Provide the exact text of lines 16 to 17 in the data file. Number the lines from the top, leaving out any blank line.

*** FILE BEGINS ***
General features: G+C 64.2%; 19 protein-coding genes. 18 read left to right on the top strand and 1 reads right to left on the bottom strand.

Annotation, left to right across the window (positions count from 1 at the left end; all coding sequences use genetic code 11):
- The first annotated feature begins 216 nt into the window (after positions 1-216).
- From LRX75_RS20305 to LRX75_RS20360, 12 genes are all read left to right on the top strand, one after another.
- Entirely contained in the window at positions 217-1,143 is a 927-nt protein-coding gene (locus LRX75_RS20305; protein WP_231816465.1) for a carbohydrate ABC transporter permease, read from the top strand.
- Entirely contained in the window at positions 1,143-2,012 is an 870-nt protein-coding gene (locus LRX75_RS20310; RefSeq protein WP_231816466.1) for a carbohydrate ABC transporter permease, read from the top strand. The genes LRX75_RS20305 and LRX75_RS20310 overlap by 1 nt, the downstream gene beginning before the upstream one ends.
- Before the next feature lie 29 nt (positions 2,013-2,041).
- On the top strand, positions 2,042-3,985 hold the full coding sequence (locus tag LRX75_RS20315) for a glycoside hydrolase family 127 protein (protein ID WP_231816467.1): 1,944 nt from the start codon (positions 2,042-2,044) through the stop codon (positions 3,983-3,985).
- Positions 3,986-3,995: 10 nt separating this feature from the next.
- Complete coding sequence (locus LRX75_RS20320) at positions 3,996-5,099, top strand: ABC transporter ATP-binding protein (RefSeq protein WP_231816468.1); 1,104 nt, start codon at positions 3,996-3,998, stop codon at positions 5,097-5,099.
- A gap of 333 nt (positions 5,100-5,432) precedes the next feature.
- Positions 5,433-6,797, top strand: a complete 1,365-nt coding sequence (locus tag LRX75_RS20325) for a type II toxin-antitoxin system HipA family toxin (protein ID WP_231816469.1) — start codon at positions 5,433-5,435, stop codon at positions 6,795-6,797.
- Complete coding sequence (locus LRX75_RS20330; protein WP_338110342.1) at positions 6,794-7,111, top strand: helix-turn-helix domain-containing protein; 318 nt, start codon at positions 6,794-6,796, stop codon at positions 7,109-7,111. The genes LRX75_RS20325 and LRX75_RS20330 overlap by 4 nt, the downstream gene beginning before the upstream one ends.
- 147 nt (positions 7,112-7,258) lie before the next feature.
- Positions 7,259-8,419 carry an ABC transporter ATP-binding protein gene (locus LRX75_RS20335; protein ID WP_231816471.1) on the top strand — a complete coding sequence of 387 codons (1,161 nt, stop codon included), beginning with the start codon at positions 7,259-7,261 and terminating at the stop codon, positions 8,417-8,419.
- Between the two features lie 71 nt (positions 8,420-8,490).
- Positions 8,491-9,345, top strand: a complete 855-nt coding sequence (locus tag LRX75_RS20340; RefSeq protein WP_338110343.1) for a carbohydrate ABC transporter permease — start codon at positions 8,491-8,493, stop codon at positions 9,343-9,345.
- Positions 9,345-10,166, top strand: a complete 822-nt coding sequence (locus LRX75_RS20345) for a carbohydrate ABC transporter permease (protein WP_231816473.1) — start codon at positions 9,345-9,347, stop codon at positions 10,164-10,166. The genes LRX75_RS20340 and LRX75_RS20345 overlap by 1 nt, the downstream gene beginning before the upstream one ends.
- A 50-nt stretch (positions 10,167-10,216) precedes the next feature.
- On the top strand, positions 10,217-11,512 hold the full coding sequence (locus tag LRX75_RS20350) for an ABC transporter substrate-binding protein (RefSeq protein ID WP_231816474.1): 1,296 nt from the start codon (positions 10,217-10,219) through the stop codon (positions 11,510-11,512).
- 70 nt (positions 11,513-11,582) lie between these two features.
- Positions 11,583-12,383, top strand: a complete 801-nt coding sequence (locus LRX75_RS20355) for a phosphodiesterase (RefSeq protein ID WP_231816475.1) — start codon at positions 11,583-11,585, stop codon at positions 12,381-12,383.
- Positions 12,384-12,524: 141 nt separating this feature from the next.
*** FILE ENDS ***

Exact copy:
- Between the two features lie 71 nt (positions 8,420-8,490).
- Positions 8,491-9,345, top strand: a complete 855-nt coding sequence (locus tag LRX75_RS20340; RefSeq protein WP_338110343.1) for a carbohydrate ABC transporter permease — start codon at positions 8,491-8,493, stop codon at positions 9,343-9,345.